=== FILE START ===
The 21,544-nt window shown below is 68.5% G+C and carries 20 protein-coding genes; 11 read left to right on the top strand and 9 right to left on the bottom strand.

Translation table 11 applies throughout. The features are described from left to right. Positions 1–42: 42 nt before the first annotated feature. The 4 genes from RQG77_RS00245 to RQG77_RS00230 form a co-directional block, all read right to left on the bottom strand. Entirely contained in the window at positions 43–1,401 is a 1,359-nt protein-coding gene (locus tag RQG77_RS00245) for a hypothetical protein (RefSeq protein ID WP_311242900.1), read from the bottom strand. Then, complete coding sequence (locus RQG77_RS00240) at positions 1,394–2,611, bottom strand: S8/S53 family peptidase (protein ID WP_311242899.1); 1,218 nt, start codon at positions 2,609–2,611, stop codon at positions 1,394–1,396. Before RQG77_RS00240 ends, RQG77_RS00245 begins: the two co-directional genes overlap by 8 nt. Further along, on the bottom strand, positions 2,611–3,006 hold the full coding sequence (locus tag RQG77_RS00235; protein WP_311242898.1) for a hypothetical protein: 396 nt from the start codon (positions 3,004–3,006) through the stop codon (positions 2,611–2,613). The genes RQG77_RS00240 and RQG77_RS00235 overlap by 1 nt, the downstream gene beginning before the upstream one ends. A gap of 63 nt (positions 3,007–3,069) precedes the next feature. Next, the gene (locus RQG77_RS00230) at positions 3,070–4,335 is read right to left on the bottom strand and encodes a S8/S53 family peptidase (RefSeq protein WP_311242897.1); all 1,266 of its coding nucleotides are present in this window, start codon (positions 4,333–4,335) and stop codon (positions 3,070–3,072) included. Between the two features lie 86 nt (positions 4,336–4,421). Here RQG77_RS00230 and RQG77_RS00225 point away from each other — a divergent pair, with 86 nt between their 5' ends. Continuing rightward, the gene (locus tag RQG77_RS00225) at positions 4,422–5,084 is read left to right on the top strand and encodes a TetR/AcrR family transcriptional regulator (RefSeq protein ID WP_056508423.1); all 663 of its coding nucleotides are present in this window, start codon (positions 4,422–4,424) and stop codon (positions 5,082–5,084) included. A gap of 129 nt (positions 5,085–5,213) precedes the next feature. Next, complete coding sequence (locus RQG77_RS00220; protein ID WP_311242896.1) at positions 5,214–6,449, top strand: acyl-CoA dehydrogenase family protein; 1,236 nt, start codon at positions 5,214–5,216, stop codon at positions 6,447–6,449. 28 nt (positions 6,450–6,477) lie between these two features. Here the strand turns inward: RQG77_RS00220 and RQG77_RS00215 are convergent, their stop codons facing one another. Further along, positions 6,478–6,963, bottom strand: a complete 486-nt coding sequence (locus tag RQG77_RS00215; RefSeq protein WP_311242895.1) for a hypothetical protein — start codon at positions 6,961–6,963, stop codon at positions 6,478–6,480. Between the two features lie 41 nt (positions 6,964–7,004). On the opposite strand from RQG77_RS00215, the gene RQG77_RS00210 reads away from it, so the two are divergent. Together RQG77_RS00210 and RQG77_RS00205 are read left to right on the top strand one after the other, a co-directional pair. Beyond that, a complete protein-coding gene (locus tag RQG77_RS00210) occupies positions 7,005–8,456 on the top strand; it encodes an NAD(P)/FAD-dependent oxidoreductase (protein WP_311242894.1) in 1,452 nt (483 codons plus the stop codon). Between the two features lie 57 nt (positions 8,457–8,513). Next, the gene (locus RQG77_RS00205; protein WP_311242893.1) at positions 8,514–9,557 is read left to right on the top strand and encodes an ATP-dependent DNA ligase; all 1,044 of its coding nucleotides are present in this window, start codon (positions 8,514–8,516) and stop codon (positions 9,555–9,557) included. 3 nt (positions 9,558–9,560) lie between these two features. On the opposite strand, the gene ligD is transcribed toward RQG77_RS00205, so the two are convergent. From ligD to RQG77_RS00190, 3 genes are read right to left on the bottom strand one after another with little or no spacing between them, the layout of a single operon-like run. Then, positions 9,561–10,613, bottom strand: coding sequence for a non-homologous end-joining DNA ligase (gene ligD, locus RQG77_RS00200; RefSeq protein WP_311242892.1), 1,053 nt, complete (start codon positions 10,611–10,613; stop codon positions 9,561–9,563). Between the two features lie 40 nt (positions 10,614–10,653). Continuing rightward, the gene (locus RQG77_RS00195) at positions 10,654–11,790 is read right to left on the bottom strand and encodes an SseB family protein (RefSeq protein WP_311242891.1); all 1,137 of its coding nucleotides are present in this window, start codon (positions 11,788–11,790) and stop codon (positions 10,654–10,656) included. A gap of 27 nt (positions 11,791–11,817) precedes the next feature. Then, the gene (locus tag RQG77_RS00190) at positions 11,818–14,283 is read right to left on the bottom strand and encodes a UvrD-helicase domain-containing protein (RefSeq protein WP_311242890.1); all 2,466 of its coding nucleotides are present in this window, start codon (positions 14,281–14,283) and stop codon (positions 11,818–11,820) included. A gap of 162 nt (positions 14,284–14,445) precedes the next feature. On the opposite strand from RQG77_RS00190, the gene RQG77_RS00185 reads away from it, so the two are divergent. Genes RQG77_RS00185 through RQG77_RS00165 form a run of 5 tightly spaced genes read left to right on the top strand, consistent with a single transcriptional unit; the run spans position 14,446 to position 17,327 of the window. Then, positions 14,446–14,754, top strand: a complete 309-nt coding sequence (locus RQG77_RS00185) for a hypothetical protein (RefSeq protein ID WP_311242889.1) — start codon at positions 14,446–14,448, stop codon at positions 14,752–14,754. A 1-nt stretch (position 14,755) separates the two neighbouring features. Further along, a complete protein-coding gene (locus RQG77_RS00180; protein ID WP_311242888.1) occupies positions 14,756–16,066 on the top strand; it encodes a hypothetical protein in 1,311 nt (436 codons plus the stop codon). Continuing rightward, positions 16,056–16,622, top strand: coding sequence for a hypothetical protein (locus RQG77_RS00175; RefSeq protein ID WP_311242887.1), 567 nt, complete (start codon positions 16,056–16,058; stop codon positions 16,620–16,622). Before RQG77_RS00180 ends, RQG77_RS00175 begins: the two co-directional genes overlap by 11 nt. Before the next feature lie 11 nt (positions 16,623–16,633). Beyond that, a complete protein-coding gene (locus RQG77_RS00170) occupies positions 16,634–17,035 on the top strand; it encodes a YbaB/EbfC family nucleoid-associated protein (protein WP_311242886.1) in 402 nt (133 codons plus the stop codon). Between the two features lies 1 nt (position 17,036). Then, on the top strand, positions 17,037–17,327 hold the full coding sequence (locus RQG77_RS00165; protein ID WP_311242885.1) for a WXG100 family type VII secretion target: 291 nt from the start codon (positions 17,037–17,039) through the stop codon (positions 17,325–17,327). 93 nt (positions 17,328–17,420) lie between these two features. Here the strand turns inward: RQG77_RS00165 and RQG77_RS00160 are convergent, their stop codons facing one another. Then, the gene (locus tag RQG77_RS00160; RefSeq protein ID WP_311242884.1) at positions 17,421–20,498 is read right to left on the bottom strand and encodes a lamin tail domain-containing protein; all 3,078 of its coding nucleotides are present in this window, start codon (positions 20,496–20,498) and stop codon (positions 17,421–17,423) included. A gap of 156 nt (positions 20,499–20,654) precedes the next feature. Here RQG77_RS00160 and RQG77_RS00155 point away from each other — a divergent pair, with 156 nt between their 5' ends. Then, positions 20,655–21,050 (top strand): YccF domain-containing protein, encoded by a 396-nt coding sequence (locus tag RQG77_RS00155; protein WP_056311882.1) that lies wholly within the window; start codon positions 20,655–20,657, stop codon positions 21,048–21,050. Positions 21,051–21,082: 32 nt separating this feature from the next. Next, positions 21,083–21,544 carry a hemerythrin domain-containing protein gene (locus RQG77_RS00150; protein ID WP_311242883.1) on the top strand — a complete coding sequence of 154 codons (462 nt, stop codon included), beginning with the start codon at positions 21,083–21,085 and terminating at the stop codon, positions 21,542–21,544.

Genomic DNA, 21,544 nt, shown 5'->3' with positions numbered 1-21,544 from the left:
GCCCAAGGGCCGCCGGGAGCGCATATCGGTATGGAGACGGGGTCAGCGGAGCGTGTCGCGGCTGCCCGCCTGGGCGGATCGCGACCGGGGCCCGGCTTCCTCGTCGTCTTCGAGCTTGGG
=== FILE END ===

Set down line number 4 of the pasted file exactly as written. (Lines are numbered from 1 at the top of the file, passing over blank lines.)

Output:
GCCCAAGGGCCGCCGGGAGCGCATATCGGTATGGAGACGGGGTCAGCGGAGCGTGTCGCGGCTGCCCGCCTGGGCGGATCGCGACCGGGGCCCGGCTTCCTCGTCGTCTTCGAGCTTGGG